The smartest eighth grader I ever knew
My mom would've turned 91 Thursday, November 1st which, appropriately enough is All Saints Day.
Irene Mueller wasn't perfect--she'd be the first to admit that--but she was damn close.
One of eight girls (her only brother would die when he was hit by a car near the Sheboygan Quarry), my mother didn't have a whole lot growing up--or in her adult life, for that fact. She and my dad weren't people of means. Mom ran the house and dad brought home modest paychecks as a roofer and junior high school janitor. They always rented, never bought. When dad got sick, we relied on Social Security and Veterans benefits when his work coverage ran out. Through it all, mom never let on just how tight things were--that's what good parents do--and always made us feel as though we were normal. Rich was something that happened to others, but she always made sure we never felt needy or different.
Just because we didn't have a lot didn't mean that mom didn't have pride or shame. When dad died and what little we had became a little less, we had to turn to food stamps. Mom did it on the Q-T, taking pains to make sure that it stayed our secret. Our corner grocer helped--Simon and Marie Shapiro kept our coupons behind the counter and ran a tab. When mom sent me down the street to pick up basics, the Shapiros rung up the bill and extracted the stamps needed to pay after I left, and away from the prying eyes of other customers.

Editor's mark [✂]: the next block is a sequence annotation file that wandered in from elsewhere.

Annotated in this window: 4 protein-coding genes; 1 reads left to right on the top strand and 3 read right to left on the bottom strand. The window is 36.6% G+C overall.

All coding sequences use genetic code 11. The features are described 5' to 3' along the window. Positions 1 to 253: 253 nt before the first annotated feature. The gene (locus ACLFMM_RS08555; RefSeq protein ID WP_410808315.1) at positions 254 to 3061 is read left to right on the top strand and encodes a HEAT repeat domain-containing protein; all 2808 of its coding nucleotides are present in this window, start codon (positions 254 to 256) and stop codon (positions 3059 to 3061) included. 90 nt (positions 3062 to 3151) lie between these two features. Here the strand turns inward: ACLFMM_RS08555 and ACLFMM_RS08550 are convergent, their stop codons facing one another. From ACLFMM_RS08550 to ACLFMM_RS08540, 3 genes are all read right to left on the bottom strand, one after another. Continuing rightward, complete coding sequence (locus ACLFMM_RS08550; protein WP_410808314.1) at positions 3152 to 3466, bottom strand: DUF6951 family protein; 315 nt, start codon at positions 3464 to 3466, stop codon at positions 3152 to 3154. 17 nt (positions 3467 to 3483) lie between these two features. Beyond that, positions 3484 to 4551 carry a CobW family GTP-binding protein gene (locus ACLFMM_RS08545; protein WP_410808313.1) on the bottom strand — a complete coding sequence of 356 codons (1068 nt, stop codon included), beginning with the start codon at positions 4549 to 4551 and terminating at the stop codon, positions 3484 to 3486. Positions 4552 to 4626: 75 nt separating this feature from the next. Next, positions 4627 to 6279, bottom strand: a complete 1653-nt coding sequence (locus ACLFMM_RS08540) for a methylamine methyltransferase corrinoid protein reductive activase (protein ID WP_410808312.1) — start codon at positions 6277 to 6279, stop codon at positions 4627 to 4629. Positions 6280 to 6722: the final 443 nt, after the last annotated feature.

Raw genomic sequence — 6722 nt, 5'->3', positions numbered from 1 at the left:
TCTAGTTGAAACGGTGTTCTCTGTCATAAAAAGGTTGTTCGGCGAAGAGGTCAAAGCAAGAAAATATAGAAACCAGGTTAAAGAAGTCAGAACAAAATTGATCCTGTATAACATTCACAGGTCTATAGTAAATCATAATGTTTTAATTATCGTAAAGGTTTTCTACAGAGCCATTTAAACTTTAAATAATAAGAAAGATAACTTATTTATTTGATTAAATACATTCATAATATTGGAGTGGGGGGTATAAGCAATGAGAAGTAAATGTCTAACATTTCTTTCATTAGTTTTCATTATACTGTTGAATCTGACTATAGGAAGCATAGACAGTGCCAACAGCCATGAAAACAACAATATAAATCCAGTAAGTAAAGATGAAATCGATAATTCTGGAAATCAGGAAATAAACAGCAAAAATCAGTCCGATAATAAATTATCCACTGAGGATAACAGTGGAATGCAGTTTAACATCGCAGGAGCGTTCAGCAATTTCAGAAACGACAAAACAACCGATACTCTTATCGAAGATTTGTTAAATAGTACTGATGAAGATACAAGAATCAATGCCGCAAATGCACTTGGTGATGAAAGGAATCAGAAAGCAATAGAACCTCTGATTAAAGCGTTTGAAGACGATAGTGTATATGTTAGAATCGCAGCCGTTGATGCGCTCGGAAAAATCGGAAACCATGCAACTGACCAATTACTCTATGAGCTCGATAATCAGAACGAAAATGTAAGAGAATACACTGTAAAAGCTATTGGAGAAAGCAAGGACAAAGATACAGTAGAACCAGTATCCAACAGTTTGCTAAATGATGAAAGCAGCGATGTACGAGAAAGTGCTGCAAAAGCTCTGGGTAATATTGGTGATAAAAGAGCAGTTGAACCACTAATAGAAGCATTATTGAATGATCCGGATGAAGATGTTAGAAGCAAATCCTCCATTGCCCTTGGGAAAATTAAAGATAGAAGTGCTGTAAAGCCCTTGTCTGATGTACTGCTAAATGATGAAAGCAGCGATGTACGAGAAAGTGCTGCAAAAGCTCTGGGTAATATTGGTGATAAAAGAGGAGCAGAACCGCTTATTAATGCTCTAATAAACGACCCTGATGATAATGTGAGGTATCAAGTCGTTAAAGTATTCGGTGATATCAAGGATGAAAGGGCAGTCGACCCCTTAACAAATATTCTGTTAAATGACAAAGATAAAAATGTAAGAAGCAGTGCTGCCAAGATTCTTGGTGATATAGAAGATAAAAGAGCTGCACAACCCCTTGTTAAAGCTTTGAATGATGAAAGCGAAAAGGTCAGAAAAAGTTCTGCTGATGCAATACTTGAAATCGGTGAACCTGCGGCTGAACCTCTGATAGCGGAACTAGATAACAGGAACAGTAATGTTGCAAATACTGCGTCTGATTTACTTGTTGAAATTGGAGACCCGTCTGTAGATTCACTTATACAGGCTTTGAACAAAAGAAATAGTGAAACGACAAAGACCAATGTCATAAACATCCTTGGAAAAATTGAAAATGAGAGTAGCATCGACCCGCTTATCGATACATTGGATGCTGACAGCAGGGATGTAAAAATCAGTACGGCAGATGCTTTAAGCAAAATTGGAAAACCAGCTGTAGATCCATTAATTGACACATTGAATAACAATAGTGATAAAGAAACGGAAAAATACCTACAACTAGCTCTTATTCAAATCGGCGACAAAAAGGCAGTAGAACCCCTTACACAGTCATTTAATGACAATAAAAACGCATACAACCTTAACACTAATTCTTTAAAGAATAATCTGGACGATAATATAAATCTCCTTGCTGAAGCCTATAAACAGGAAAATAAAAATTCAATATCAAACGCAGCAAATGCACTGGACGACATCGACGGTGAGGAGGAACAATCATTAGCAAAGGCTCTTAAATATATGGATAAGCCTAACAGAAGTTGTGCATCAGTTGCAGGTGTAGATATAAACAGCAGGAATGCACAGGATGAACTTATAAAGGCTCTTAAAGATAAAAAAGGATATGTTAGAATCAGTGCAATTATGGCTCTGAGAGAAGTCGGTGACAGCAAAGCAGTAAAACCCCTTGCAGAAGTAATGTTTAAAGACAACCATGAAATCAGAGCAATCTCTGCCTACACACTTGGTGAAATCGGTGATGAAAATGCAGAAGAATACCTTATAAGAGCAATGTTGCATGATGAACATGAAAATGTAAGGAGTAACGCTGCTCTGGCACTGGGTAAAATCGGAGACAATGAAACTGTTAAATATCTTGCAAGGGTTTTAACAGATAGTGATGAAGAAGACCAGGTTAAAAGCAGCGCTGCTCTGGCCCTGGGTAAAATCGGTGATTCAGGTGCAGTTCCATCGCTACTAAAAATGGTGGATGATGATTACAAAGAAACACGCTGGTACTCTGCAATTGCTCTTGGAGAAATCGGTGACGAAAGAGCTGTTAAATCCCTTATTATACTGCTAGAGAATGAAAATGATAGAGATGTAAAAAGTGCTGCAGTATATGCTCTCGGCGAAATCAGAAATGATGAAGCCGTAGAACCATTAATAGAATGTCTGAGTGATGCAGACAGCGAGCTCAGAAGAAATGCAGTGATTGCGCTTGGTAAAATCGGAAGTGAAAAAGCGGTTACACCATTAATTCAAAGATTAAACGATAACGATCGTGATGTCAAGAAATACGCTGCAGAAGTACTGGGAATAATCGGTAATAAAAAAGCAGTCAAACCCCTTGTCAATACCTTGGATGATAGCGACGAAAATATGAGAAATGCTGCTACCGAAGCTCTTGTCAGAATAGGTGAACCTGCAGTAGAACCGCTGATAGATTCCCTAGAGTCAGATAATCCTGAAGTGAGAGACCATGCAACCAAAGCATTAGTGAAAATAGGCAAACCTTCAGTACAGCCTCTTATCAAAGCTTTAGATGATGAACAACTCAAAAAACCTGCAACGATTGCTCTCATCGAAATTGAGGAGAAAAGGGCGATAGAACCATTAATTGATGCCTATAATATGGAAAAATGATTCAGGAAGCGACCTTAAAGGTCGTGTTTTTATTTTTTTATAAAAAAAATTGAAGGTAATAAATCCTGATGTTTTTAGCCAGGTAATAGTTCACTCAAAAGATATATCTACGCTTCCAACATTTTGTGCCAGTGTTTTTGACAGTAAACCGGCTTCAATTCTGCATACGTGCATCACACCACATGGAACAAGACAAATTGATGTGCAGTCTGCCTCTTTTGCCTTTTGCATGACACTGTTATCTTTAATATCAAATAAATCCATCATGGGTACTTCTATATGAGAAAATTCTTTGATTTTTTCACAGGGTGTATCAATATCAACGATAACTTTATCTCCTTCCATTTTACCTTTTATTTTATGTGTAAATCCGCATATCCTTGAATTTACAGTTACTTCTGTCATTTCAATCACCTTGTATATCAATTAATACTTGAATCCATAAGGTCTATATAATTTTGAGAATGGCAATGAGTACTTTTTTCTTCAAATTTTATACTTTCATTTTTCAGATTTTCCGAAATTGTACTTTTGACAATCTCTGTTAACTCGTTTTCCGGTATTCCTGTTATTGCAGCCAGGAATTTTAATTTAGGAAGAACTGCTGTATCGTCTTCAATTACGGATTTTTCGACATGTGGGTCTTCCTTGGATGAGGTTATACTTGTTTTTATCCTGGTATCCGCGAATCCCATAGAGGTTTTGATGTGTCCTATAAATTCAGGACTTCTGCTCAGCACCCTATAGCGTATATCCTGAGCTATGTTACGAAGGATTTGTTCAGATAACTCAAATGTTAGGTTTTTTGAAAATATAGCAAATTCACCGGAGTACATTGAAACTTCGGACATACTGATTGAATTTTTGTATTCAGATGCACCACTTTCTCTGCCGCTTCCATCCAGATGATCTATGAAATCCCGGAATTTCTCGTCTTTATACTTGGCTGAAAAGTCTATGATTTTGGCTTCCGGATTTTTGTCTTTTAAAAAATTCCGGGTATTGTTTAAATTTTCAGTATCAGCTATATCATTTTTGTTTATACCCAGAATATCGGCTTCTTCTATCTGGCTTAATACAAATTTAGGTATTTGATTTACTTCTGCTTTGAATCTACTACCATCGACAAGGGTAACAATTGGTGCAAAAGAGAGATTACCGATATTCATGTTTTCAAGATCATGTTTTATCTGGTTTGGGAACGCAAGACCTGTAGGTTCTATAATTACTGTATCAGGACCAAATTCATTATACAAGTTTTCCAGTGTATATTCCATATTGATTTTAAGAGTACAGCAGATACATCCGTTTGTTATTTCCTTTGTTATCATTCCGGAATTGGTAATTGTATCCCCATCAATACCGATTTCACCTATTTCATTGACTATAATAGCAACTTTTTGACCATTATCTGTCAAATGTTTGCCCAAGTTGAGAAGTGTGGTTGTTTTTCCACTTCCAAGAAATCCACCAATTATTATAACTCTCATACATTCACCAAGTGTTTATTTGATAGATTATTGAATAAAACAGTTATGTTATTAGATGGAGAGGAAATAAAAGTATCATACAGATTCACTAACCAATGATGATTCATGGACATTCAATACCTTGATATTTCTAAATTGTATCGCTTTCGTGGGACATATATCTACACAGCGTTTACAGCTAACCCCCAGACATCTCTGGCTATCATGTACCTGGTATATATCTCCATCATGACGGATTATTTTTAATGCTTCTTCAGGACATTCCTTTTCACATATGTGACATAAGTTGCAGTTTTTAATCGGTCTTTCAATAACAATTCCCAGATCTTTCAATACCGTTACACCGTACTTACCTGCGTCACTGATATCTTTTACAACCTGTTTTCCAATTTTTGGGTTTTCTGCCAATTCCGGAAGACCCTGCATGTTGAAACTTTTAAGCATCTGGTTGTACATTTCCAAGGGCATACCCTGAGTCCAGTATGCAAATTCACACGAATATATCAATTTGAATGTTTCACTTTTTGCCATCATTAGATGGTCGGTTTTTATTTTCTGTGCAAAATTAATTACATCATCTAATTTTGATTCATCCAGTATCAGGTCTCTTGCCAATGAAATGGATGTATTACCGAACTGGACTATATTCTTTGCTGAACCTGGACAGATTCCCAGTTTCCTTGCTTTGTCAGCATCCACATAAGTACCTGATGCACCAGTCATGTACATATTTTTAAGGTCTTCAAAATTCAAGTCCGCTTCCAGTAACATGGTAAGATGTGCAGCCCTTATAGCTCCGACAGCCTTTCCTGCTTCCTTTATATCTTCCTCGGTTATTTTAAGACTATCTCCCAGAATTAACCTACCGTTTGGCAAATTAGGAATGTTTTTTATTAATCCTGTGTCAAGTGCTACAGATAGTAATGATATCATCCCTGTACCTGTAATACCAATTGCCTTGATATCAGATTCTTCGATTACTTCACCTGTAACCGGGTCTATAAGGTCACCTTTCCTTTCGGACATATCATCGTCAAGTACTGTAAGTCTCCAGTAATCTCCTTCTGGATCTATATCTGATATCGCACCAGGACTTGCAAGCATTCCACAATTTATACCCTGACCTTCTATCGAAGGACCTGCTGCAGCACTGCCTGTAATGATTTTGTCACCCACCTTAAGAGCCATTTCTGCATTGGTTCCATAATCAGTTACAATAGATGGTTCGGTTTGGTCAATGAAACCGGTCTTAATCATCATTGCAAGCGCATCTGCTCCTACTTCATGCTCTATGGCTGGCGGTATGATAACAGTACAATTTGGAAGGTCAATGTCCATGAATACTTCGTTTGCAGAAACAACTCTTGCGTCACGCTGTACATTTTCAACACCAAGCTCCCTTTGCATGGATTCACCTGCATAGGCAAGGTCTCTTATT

Mom only made it through the eighth grade--that's the way things were in her time. Still, she had more common sense, more smarts, more intuition, more people-sense than anyone I've known before or after. When I brought a new friend home, her radar was true--she could tell in a few moments whether or not the guest was someone who I should keep investing time in. The guys she liked became like sons--she always asked about the others in my high school group, always played along like one of the boys. She swore. She drank. She shared her Kingsbury when we were of age. She'd give advice, romantic and otherwise, to anyone who needed it. And, it was almost always spot-on.
There's a saying about growing up, one that goes something like this: when I was 16, I couldn't believe how stupid my parents were. When I was 26, I couldn't believe how smart they'd gotten over the past ten years. Simply translated: kids are too bull-headed to absorb their parents wisdom and need time to let it sink in. I'd be lying if I said I didn't butt heads with mom, didn't always buy in to her smarts. There were times when I thought, "What does she know? I went to college. I have a career. Where has she been?" With time came the realization that wisdom isn't always dispatched in diplomas and degrees, in miles traveled or jobs worked.
By the time mom died at age 75, she'd lost some of the spark and fun. Her health had been failing in her final years, and she'd lost the spunk that was the classic Irene. She left us with memories, with pride, with what I consider one of the most valuable lessons of all: no matter how far you get, never forget where you came from.
For me, that's about an hour away.
It's only 60 minutes from my birthplace in Sheboygan and where we live today. There are times when it feels like another planet. And then, when we gather as a family, it feels like I'm right back where I came from. Simple things take you there, be it an old family recipe, a story from days gone by or when you catch a glimpse of your kids and see your mom's eyes looking back at you. You realize that it's about as close as you're ever going to get to her again. You're sad that you won't get more, but you're thankful for the time you had.
Happy birthday, mom.